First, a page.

1. Skip to content
  2. Skip to main menu
  3. Skip to more DW sites
Germans will likely have to work an extra two years in the futureImage: dpa

Focus on Pensions, Health in German Coalition Talks

Uwe Hessler (win)
October 28, 2005

Negotiations aimed at forming a grand coalition government in Germany have continued with a focus on ways to remedy chronic cash shortages in the country's health and pensions systems.


According to plans from the two major parties, the Social Democratic Party (SPD) and the Christian Union parties (CDU/CSU), Germans will probably have to work longer.

In a third round of coalition negotiations on Thursday, the two sides discussed an increase in the retirement age from 65 to 67. The plan envisages a gradual increase in retirement age which will reach 67 by 2035.

The move comes in the wake of dwindling contributions to the state pension system as a result of low birth rates and rising life expectancy in Germany. Government subsidies to the cash-strapped system have skyrocketed over the past decade and have contributed to gaping holes in state coffers.

Curbing early retirement

The pension woes have been compounded by the fact that a huge number of Germans currently retire before the age of 65. SPD leader Franz Müntefering said that attempts would be made by the new government to curb early retirement before resorting to an increase in the general pension age.

"The decision to increase the retirement age will be decided in 2007 at the earliest," he said. "But the possibility is now open and will be part of our coalition treaty."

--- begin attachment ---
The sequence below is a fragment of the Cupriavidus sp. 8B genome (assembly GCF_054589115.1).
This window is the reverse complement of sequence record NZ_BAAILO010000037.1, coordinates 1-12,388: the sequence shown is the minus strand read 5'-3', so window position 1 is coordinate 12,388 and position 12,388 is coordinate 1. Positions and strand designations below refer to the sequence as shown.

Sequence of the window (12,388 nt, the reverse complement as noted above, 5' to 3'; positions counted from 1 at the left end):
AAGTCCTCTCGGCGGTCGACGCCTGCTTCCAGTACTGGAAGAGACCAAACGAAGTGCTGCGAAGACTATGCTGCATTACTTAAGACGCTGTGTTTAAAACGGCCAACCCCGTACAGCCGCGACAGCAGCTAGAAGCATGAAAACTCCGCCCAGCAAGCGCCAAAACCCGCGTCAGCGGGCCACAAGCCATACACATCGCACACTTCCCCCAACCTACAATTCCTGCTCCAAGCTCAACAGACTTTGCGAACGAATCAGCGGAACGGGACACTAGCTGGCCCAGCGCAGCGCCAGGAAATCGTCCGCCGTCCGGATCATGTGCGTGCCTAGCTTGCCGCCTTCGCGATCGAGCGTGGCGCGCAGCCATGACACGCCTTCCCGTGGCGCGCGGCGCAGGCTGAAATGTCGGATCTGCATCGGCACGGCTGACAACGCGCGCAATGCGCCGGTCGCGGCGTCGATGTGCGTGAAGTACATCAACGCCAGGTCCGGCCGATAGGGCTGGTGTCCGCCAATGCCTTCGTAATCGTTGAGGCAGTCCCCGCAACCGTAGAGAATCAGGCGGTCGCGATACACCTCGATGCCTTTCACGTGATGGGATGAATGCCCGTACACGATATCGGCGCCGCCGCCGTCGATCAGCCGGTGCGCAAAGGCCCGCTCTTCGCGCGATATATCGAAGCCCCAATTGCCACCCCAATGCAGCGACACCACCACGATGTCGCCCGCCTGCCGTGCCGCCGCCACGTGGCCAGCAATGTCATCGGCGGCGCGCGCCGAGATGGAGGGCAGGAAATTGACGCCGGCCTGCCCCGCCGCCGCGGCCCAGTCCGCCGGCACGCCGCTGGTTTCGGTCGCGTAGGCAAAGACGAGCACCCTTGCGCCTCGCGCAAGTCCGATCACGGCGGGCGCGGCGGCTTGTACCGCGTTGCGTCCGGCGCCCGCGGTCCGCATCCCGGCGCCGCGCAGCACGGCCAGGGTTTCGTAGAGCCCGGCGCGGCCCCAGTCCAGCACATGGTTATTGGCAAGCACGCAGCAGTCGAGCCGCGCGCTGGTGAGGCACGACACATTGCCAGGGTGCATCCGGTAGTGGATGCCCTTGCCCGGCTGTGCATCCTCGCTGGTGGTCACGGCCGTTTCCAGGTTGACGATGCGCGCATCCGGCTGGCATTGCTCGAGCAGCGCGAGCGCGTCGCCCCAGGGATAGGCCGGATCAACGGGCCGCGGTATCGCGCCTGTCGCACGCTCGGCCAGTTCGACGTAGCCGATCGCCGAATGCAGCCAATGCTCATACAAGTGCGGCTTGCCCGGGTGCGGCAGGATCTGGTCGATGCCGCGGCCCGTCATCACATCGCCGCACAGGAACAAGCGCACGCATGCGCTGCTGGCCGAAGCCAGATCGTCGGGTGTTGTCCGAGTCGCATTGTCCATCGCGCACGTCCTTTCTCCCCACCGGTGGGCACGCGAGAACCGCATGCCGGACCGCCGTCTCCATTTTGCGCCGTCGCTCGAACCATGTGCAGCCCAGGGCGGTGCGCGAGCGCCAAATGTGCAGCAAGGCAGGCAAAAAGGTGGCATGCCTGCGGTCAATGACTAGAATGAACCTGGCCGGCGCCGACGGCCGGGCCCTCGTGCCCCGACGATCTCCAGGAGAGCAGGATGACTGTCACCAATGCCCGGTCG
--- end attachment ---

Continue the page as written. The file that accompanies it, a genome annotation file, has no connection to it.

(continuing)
Demonstration der Ärzte im Krankenhaus
Doctors have been demonstrating for better work conditionsImage: AP

Germany's public health care system is also facing the demographic upheavals caused by an aging German population. This has led to a drop in the standard of health care and to rising contributions for the population as a whole.

Attempts in recent months to keep spiralling health costs in check have produced little or no results. The two parties said that huge differences remain over how to put health care funding on a sound basis again.

The draft stays

Agreement, however, was reached on Thursday about the future of military conscription in Germany. Chancellor-designate Angela Merkel appeared pleased, announcing that the first major breakthrough had been made in the negotiations.

Bedingt Einsatzbereit
Young Germans will continue to have to serve in the militaryImage: AP

"I strongly welcome the fact that SPD and CDU have been able to agree on keeping draft conscription in Germany," she said. "In addition, progress was made on the use of the Bundeswehr in national air space surveillance, as part of domestic attempts to fight terrorism."

Education budget safe?

The chief negotiators for the conservative bloc and the Social Democrats also briefly touched on the hot issue of cutbacks to the national budget.

Vaterschaftstest im Genlabor p178
The research sector is seen as an important safe-guard for Germany's futureImage: dpa

Earlier this week, the two parties agreed on a reduction in the budget to the tune of 35 billion euros ($42.5 billion), which is more than 10 percent of state expenditure. Despite the dire state of public finances, Merkel said that national education and research budgets would not be affected by the cutbacks.

She added that plans to increase spending on education and industrial research in Germany to 3 percent of gross domestic product by 2010 would also be implemented.

Skip next section Explore more
Skip next section DW's Top Story

DW's Top Story

A man along with a youth use a satellite dish to move children across a flooded area after heavy monsoon rainfalls

UN: Climate action needs 'quantum leap' to save 1.5C goal

Skip next section More stories from DW
Go to homepage